You should get a bell. I'm deaf you know.

We've been away for a week in Dartmouth, Devon. Didn't do any riding at all. It's not really mountain biking country, and to a degree proved a point I make now and then; that I only go mountain biking because here in East Surrey I can. I've lived in a few places; the Midlands for 21 years, Dorset a few times adding up to a good few years - quite frankly any length of time spent in North Dorset where I was is too much, North Wales for five years, and here in Surrey for over twenty. The only place where I've ever considered myself a mountain biker is here in Surrey. We have such good trail access that it would be rude not to. It seems odd that when I lived in Wales mountain biking was in its' infancy, and a bit of a no-goer but there you go. When I lived in Wales my life was full of motorbikes. I've now got tinitus permanently, and when the weather sets in I can have a limp thanks to multiple offs. But that's another story for another day.

Anyway, I'm rambling as usual. I did take a copy of MBR to read on holiday, but it held no interest for me at all. I'm so fickle! Much happier reading about life in Devon, especially the incumbent Joe Jacks t-shirt company that seems to be a little further down the road than my own Muddy Ground. Quite like the simplicity of his designs and his website is cooler than mine. But then I'm lazy and would rather be riding than faffing with web design. Well, wouldn't you?

Dartmouth was an odd place and I didn't take to it at all for a few days. It seemed a bit false, a bit shallow. The type of place where you can buy endless designer handbags for £5,000, yachting jackets for £600 or £8,000 drawings of boats. Where young couples in their mid 20's drive £100k Range Rovers, or where 40 year old men who have a little dinghy absolutely need a £30k Land Rover 90 with £45k worth of after-market accessories. We took the kids to breakfast one morning; a bit of a fry up. Cost £30 exactly at Alf Resco. Here in Surrey we could do the same for around £18, not that we do very often these days. There is an urban myth going around that one house sold for £500,000 twenty years ago and has never been lived in. Chelsea on Sea? But after somebody in the next town pointed out that it was a bit false, a bit 'holiday' as they put it, that out of season the population dropped by 80%, or that some houses have never been lived in, I warmed to it and accepted it for what it was; an upmarket Centre Parc for Yuppies.  In the end I really quite enjoyed the place, even though I never totally accepted the £14 we got charged each morning for coffee and cake - and we stopped every day at different cafes; it seemed a standard tariff for having a coffee. £2.30 for an orange squash? Bring it on. People there were friendly in the way that people with real money are; no agenda other than just having fun.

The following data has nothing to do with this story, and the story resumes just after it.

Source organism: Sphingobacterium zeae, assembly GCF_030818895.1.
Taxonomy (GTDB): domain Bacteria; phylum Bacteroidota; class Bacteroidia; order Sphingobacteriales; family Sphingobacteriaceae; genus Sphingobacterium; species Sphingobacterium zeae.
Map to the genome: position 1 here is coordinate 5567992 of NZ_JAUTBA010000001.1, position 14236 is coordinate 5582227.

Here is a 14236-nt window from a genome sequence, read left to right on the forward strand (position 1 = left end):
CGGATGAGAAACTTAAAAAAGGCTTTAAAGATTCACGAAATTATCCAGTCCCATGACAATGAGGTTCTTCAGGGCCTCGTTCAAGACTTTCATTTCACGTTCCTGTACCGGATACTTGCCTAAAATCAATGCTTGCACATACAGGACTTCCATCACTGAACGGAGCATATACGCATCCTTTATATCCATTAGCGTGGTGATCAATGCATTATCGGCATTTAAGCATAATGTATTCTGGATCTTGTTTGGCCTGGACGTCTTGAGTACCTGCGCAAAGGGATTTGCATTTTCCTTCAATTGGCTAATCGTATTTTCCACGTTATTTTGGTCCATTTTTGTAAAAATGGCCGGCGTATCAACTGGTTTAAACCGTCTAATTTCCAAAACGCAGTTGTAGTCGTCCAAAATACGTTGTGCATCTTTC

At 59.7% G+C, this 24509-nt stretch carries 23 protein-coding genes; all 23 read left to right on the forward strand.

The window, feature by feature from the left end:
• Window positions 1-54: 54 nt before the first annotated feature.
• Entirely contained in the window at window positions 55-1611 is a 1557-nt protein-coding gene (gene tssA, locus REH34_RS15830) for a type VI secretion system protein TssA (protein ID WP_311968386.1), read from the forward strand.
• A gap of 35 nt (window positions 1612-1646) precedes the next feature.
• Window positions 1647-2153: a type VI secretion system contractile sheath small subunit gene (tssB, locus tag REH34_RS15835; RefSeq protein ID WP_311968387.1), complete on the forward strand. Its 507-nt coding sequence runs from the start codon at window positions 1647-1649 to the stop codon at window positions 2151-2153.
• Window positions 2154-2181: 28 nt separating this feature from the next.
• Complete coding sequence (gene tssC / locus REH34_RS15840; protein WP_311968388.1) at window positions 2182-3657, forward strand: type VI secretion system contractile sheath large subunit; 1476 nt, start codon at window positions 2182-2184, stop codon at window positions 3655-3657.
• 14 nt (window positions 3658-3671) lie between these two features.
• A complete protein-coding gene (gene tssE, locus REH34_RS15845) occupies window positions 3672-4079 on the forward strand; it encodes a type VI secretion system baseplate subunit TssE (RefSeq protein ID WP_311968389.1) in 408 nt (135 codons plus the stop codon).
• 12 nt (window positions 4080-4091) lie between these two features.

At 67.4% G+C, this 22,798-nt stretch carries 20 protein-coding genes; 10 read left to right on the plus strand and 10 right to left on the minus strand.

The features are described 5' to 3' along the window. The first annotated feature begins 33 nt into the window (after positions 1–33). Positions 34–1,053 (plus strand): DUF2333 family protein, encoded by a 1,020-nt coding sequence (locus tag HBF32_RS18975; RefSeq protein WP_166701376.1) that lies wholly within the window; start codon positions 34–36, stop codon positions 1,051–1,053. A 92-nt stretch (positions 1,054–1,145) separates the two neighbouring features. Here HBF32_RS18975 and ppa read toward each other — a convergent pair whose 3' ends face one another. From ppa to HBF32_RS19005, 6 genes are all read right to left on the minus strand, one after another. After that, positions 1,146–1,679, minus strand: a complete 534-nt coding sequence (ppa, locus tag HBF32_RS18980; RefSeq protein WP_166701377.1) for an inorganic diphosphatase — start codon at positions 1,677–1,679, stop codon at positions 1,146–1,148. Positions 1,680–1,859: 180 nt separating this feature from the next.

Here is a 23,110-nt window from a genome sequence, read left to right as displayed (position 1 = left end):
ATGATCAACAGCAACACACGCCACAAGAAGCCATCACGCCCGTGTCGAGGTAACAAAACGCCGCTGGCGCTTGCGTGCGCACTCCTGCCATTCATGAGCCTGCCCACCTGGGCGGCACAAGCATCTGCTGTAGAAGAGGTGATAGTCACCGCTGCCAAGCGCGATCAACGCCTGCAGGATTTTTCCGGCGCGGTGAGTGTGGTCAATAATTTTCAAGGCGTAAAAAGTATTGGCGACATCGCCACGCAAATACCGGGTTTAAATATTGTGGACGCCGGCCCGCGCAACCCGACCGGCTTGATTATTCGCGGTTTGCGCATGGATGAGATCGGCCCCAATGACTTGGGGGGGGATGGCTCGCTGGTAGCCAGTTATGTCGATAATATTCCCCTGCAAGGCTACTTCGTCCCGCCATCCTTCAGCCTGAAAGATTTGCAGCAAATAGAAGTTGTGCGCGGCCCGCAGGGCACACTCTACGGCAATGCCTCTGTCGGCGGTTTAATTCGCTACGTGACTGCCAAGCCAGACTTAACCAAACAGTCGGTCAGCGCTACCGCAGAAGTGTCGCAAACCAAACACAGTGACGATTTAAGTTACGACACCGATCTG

One indicator as to how slightly shallow the town of Dartmouth is, is that the world's first working engine was invented there by Thomas Newcomen yet the town hardly mentions it at all. Sure they've got a copy engine there, but it is attached to the visitor centre and has an aluminium ladder leaning against it casual like as the place is being decorated. That's the sum total of their celebration of the man; a non-working model used as a prop for decorating materials. Can you imagine that happening in somewhere like America? "Hey! Some guy in our little town invented the very basis for modern society. He was one of the world's most influential inventors. Lets forget about him and instead celebrate modern but expensive tat." It wouldn't happen would it? What a funny place. Indeed the whole area seems rather unkeen to celebrate past events, such as being the area that acted as a practise ground for the invasion of Normandy. Kind of a big deal that? Dartmouth seems almost embarrassed to have been the setting off point for the Pilgrims, the area chosen for the Normandy landings and also effectively as the home to the modern world. All very odd. You can imagine Jesus having been born there and the town council celebrating it with a little blue plaque above a chip shop.

Kingswear as seen from our rental property one moody night.